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ORIGINAL ARTICLE  EXERCISE PHYSIOLOGY AND BIOMECHANICS 

The Journal of Sports Medicine and Physical Fitness 2019 September;59(9):1450-7

DOI: 10.23736/S0022-4707.18.09365-9

Copyright © 2018 EDIZIONI MINERVA MEDICA

language: English

Non-combative taekwondo evokes highly anaerobic physiological responses in elite-level athletes: potential evidence for a new training modality

Chun-Yeol YANG 1, Taylor S. THURSTON 2, Eun-Hyung CHO 3, Joon-Yong CHO 1, Jung-Hoon KOO 1

1 Exercise Biochemistry Laboratory, Korea National Sport University, Seoul, South Korea; 2 Department of Nutrition and Integrative Physiology, University of Utah, Salt Lake City, UT, USA; 3 Department of Sport Science, Korea Institute of Sport Science, Seoul, South Korea



BACKGROUND: Despite the increasing international popularity of taekwondo (TKD) poomsae, there is a lack of physiological characterizations of elite-level competitors in the sport. Thus, the aim of the present study was to investigate the physiological demands associated with various types of TKD poomsae.
METHODS: Eight male international TKD poomsae competitors carried out tae-geuk (TG) and professional (PF) poomsaes (in accordance with international competition standards), and consecutive TG (CTG) poomsae (a previously identified poomsae-specific training method). During each poomsae performance, oxygen uptake, heart rate, respiratory exchange ratio, and blood lactate were measured. The physiological responses were normalized and compared to maximal aerobic exercise tests such as a graded treadmill exercise (GXT) and maximal graded arm-crank ergometer exercise (ACE) to analyze the relative exercise intensity of each TKD poomsae.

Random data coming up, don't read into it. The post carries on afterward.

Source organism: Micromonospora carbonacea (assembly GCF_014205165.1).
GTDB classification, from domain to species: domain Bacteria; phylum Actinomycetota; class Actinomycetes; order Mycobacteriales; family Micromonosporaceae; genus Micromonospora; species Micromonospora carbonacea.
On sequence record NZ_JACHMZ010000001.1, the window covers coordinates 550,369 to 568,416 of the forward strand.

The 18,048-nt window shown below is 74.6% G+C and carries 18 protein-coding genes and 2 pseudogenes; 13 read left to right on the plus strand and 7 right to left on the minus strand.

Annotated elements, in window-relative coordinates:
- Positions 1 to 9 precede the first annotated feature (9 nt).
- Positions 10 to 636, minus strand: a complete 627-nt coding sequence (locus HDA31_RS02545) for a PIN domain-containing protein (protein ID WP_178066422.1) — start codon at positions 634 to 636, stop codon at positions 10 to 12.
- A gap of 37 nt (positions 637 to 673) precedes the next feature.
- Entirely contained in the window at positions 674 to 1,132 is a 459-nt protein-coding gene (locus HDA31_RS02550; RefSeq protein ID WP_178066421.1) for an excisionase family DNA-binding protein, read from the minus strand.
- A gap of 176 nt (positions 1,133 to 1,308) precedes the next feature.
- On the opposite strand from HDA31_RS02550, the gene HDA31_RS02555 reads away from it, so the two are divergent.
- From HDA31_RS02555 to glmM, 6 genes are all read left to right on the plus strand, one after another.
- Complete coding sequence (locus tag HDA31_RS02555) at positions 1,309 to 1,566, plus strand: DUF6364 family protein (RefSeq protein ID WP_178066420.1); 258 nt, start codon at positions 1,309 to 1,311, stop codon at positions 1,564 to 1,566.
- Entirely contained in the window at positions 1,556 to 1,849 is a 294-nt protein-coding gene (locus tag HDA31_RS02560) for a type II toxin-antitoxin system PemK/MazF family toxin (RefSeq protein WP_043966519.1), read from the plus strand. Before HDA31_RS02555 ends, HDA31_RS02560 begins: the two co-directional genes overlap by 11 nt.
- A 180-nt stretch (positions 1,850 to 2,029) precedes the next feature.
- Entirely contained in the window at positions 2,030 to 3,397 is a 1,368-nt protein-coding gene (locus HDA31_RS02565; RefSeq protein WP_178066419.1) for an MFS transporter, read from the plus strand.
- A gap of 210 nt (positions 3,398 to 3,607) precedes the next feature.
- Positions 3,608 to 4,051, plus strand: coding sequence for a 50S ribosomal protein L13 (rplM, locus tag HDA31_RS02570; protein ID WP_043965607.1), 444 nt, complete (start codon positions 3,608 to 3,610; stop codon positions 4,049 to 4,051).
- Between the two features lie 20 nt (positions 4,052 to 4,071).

RESULTS: The results showed the relative exercise intensity of TG and PF poomsaes elicit moderate to high intensity physiological proportions of the maximal responses found during the GXT and ACE tests. Interestingly, CTG poomsae responses resulted in similar exercise intensities as those reported during high intensity interval training, indicating that CTG may be an effective training modality to improve aerobic and anaerobic exercise capacity while also utilizing and developing sport specific techniques and skills.
CONCLUSIONS: This indicates the need for poomsae athletes to develop and maintain both aerobic and anaerobic capacity to enhance performance. Therefore, these physiological findings will help elite poomsae competitors and coaches to develop exercise programs of substantial duration and intensity to elicit beneficial performance adaptations.


KEY WORDS: Martial arts; Exercise; Athletes

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